Within a month or less of the assassination, two or three of the society’s leaders should have gone to see Sardar Patel. It was sufficient to condole the death of Gandhi. Then it would have been time to suggest to the Sardar that he should take over the prime ministership of the country. Fifteen out of 16 Pradesh Congress Committees had clearly opted for him, which meant that virtually the whole party wanted him to lead India. Nehru had been imposed on the country by Gandhi arbitrarily. Now that the Mahatma was gone, there was no obligation to abide by his imposition, which was not only irregular but also undemocratic. In fact, Nehru’s elevation was against all principles of democracy. If the latter resisted, the choice could be thrown open to the Congress Parliamentary Party in the Constituent Assembly. Nehru would have had little support; most of the Muslims were not attending because they had headed for Pakistan. In any case, he could be the Foreign Minister in the Patel Cabinet.
Dr Syama Prasad Mookerjee had resigned from the Hindu Mahasabha and thus by his action expressed strong disapproval of what Godse had done. Now the same doctor served as a Cabinet minister in the Nehru government. Yet his conscience did not permit him to continue after April 1950. He resigned and made an eloquent speech explaining his action.
Several observers believed that the Mahatma’s assassination put back the Hindu political movement by around 40 years. It upset the people so much that they took political refuge in Nehruvian concepts. It’s true that those who wept for Gandhi might have felt this way. But what about the rest? They were so many more. The problem lay not with the people. It lay with the Hindu leaders. They lost their nerve and probably consoled themselves that they had limited power. The Congress was all in all. The problem again was that their imagination failed them. They could not visualise that the Hindu-hour had come and Sardar Patel was their leader of the hour. He made no secret of his view that those who were disloyal to India had no place in it. They should cross over to the country to which they were expressing loyalty. These words are taken from P.D. Saggi’s Life and Work of Sardar Vallabhbhai Patel, who quotes the great man as saying “as a friend of Muslims” he thought “it is your duty now to sail in the same boat and sink or swim together. You cannot ride two horses”. “Those who want to go to Pakistan can go there and live in peace.”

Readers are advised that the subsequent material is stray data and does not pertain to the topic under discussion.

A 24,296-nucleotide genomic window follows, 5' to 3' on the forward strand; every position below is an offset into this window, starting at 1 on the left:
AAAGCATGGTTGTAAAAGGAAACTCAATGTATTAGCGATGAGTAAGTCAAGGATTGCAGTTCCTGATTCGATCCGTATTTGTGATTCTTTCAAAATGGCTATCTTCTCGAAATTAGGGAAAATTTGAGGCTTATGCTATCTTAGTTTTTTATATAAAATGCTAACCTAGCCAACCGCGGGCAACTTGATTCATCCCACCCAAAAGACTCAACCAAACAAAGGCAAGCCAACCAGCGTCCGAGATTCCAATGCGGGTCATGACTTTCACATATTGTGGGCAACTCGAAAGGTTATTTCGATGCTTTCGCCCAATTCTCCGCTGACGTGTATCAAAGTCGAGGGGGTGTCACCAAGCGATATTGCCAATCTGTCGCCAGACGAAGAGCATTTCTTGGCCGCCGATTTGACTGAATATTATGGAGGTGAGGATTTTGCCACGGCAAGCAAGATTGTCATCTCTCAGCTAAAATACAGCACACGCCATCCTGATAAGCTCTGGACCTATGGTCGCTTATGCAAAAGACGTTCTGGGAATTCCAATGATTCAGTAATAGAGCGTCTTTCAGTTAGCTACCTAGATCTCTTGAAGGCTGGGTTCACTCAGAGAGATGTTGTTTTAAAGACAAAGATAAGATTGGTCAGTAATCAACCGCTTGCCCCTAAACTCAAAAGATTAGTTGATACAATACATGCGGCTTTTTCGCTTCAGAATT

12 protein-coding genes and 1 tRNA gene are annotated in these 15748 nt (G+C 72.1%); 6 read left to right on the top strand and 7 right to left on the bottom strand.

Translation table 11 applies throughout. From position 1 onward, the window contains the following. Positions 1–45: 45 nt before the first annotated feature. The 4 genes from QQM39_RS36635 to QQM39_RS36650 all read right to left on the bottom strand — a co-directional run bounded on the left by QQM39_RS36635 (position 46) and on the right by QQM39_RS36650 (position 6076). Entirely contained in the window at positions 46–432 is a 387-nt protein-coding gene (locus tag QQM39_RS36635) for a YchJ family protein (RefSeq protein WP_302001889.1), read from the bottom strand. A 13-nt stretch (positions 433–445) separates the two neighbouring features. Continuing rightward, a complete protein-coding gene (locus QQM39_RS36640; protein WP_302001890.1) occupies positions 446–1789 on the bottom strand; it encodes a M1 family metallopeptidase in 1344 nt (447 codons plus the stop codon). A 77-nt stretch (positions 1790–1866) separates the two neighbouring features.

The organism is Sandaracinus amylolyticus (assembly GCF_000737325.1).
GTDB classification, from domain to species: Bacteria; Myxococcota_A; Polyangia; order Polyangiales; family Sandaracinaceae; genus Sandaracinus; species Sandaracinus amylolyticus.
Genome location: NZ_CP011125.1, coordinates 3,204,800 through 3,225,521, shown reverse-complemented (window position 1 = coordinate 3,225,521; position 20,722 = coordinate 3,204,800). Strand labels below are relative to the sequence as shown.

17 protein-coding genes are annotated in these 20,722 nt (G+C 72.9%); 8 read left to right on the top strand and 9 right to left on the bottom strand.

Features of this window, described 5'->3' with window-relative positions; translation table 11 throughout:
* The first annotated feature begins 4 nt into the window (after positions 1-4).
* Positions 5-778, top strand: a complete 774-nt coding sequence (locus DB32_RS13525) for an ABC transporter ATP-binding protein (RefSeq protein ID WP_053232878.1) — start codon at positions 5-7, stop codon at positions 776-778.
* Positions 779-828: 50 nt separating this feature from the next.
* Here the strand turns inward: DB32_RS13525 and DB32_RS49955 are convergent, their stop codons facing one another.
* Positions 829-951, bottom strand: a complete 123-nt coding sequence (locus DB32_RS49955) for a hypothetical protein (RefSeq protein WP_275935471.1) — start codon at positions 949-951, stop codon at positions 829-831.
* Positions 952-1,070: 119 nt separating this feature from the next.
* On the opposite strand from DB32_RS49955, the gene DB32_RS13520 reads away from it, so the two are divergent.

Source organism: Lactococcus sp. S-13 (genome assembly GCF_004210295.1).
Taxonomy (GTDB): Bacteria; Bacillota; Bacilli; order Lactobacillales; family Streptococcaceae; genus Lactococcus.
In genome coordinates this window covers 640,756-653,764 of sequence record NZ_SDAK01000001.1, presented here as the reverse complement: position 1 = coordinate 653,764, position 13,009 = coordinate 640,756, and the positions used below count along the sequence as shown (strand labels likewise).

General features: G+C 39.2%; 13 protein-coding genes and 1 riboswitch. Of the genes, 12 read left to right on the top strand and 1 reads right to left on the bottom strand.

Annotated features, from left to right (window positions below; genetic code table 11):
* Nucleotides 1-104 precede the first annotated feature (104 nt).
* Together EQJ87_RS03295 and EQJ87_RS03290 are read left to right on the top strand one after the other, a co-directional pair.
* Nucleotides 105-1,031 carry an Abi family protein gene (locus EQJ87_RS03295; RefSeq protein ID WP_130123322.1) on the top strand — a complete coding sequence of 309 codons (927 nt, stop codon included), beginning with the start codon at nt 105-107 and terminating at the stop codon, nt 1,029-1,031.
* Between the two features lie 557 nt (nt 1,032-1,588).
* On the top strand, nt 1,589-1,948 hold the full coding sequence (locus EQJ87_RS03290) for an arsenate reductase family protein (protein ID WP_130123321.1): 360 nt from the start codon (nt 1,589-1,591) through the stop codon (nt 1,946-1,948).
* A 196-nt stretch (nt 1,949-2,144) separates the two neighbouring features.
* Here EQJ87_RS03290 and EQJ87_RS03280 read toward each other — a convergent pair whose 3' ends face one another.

The Sardar’s views were as clear as crystal. All that was needed was a public demand for him to become Prime Minister. That it was his duty to Bharat Mata. Instead Hindu leaders were busy only in condemning the assassination. As one senior RSS leader said, “The fight of thought should be fought with thoughts only. It is not right to kill anyone as was done by Godse.” “Some people think that by doing so (killing Gandhi), they have encouraged Hindutva, but that is wrong. In fact, they have insulted Hindutva. I think it was an evil act to kill Gandhi who was such a respected figure in India.” After that act, there was a paralysis of will and action that permitted Nehru to emerge as supreme and suffuse the country with his economic and social doctrines without challenge.